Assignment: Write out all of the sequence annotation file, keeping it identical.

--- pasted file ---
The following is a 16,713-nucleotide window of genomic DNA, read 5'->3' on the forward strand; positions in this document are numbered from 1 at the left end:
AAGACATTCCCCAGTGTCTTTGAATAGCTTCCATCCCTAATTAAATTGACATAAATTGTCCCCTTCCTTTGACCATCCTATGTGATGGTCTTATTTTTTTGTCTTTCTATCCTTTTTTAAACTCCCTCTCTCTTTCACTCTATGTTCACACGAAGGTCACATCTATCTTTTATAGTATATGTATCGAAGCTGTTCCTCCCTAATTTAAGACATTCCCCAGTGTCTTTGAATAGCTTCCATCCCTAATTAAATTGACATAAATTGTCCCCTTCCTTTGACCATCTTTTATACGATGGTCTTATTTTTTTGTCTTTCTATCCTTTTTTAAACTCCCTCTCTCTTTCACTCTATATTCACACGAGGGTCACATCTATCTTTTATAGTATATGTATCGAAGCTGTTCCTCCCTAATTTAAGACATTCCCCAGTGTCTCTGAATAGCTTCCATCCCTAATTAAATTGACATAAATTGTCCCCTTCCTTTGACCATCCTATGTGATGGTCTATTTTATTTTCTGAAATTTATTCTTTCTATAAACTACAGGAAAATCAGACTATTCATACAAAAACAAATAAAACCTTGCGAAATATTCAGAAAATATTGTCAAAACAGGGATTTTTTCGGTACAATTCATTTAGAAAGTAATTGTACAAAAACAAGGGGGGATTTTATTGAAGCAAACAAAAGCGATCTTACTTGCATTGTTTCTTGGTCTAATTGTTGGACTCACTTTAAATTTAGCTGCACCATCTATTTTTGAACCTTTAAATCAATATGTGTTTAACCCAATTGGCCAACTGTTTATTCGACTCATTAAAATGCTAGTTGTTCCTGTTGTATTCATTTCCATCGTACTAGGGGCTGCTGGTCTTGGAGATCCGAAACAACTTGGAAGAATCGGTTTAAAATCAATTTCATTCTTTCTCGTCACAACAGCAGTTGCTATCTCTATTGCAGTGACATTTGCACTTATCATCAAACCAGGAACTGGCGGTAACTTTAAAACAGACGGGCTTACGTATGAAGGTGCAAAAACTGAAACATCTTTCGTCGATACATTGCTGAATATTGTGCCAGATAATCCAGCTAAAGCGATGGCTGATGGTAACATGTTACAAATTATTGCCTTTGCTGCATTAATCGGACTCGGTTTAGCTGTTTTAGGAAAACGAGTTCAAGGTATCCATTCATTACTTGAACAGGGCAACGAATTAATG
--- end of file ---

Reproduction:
The following is a 16,713-nucleotide window of genomic DNA, read 5'->3' on the forward strand; positions in this document are numbered from 1 at the left end:
AAGACATTCCCCAGTGTCTTTGAATAGCTTCCATCCCTAATTAAATTGACATAAATTGTCCCCTTCCTTTGACCATCCTATGTGATGGTCTTATTTTTTTGTCTTTCTATCCTTTTTTAAACTCCCTCTCTCTTTCACTCTATGTTCACACGAAGGTCACATCTATCTTTTATAGTATATGTATCGAAGCTGTTCCTCCCTAATTTAAGACATTCCCCAGTGTCTTTGAATAGCTTCCATCCCTAATTAAATTGACATAAATTGTCCCCTTCCTTTGACCATCTTTTATACGATGGTCTTATTTTTTTGTCTTTCTATCCTTTTTTAAACTCCCTCTCTCTTTCACTCTATATTCACACGAGGGTCACATCTATCTTTTATAGTATATGTATCGAAGCTGTTCCTCCCTAATTTAAGACATTCCCCAGTGTCTCTGAATAGCTTCCATCCCTAATTAAATTGACATAAATTGTCCCCTTCCTTTGACCATCCTATGTGATGGTCTATTTTATTTTCTGAAATTTATTCTTTCTATAAACTACAGGAAAATCAGACTATTCATACAAAAACAAATAAAACCTTGCGAAATATTCAGAAAATATTGTCAAAACAGGGATTTTTTCGGTACAATTCATTTAGAAAGTAATTGTACAAAAACAAGGGGGGATTTTATTGAAGCAAACAAAAGCGATCTTACTTGCATTGTTTCTTGGTCTAATTGTTGGACTCACTTTAAATTTAGCTGCACCATCTATTTTTGAACCTTTAAATCAATATGTGTTTAACCCAATTGGCCAACTGTTTATTCGACTCATTAAAATGCTAGTTGTTCCTGTTGTATTCATTTCCATCGTACTAGGGGCTGCTGGTCTTGGAGATCCGAAACAACTTGGAAGAATCGGTTTAAAATCAATTTCATTCTTTCTCGTCACAACAGCAGTTGCTATCTCTATTGCAGTGACATTTGCACTTATCATCAAACCAGGAACTGGCGGTAACTTTAAAACAGACGGGCTTACGTATGAAGGTGCAAAAACTGAAACATCTTTCGTCGATACATTGCTGAATATTGTGCCAGATAATCCAGCTAAAGCGATGGCTGATGGTAACATGTTACAAATTATTGCCTTTGCTGCATTAATCGGACTCGGTTTAGCTGTTTTAGGAAAACGAGTTCAAGGTATCCATTCATTACTTGAACAGGGCAACGAATTAATG